Vaccinium myrtilloides

Velvet Leaf Blueberry

Flora, fauna, earth, and sky...
The natural history of the northwoods


  • Vaccinium, from the Latin
  • myrtilloides, from the Greek, murtos, "myrtle"; "like a little myrtle"
  • Velvet Leaf Blueberry, from
  • Other common names include: Velvet Leaf Huckleberry


  • Kingdom Plantae, the Plants
    • Division Magnoliophyta, the Angiosperms (flowering plants)
      • Class Magnoliopsida, the Dicotyledons
      • Subclass Dilleniidae
  • Taxonomic Serial Number: 23604
  • Also known as Cyanococcus canadensis, Vaccinium canadense, Vaccinium angustifolium var. integrifolium, Vaccinium pennsylvanicum var. myrtilloides, Vaccinium angustifolium var. myrtilloides,
  • In the past, much taxonomic confusion has surrounded the relationship between Velvetleaf Blueberry and Late Low Blueberry (Vaccinium angustifolium). Plants of intermediate characteristics are now considered natural hybrids.



  • Dwarf, deciduous rhizomatous shrub, 4"-35" in height; commonly forming small open colonies. On favorable sites, a single plant may reach 33' in diameter.
  • Roots: Develops an extensive network of roots and woody rhizomes. The numerous shallow roots are fibrous and much-branched, with considerable lateral spread. Taproots may be absent, although at some sites, taproots 3/8" in diameter have been reported at depths to 3'.
  • Branches velvety and ascending; twigs green or brown.
  • Bark dirty brown or green.
  • Leaves thin, alternate, entire; elliptic to sublanceolate, 3/4"-1 1/2" in length. Upper surface bright green, underside paler; usually pubescent on both sides.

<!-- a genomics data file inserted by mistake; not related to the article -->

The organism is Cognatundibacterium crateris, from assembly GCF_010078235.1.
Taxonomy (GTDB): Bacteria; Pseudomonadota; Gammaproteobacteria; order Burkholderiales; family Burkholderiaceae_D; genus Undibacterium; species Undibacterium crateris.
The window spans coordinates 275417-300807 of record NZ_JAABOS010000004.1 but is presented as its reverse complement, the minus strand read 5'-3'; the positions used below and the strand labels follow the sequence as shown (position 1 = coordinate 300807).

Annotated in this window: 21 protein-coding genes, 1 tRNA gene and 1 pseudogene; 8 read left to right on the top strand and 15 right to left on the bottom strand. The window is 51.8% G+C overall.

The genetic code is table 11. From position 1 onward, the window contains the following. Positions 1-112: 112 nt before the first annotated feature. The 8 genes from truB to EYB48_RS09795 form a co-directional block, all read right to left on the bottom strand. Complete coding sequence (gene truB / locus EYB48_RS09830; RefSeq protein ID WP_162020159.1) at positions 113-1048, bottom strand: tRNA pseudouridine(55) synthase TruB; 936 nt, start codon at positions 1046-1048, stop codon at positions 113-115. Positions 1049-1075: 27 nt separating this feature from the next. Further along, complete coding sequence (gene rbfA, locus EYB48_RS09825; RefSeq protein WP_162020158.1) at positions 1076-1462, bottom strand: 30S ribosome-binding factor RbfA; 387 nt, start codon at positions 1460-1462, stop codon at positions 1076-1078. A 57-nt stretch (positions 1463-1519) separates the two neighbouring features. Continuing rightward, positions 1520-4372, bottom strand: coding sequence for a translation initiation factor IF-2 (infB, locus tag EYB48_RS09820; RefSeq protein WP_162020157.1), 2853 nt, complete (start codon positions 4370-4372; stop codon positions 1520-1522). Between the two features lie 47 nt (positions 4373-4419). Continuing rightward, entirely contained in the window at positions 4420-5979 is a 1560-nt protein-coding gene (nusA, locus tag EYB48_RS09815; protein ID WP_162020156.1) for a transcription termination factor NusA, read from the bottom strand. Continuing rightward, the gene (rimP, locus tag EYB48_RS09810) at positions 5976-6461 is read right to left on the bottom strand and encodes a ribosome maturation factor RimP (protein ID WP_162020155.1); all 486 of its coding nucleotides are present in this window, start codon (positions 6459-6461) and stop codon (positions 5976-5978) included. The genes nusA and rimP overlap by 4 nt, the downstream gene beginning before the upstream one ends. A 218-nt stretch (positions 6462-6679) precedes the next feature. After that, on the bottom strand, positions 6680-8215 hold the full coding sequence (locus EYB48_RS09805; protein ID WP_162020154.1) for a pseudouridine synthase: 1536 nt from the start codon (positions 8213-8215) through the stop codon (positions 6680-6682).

• Flowers white to greenish, pale pink or purple-tinged, borne in terminal or lateral racemes. Shape drooping and bell shaped, typical of heaths. Nectar contains more sucrose than do the flowers of Late Low Blueberry.
  • Fruit bright, frosty blue to dark blue, or, less commonly, white berry 3/16"-3/8" in diameter. Berries generally glaucous, containing an average of 16 small seeds or nutlets 0.04" long.


  • Labrador across Canada to British Columbia and the Northwest Territories, southward through the mountains of New England, New York, and Pennsylvania to West Virginia and Virginia. Common in the upper Midwest and Lake States.
  • Evidence suggests that this now transcontinental species was formerly restricted to the central Arctic at the end of the Tertiary.


  • Drier, relatively infertile conifer stands; also forested portions of bogs, in muskegs, peatlands, treeless mountain slopes, mountain meadows, barrens, headlands, boreal forests, and on rock outcrops. Reaches greatest abundance on disturbed sites such as clearcuts or recent burns.
  • Generally tolerant of shade; grows well in open woods, though berry production is enhanced in sunny locations.
  • Soils: A wide variety including well-drained coarse, or light-textured soils; fine sandy soils, loam, clay loam, till, and lacustrine deposits. Generally reaches greatest abundance on moderate to light, often sandy, well-drained soils with adequate soil moisture. Soils are generally acidic, with pH from 3.0 to 5.9. Soils are commonly nitrogen-poor but may be rich in organic matter. Organic content 3%-93%.
  • Residual plants commonly colonize burned sites in northern boreal forests. Reestablishment often rapid, particularly after light to moderate fires. Can assume prominence within 2-3 years after fire in jack pine woodlands.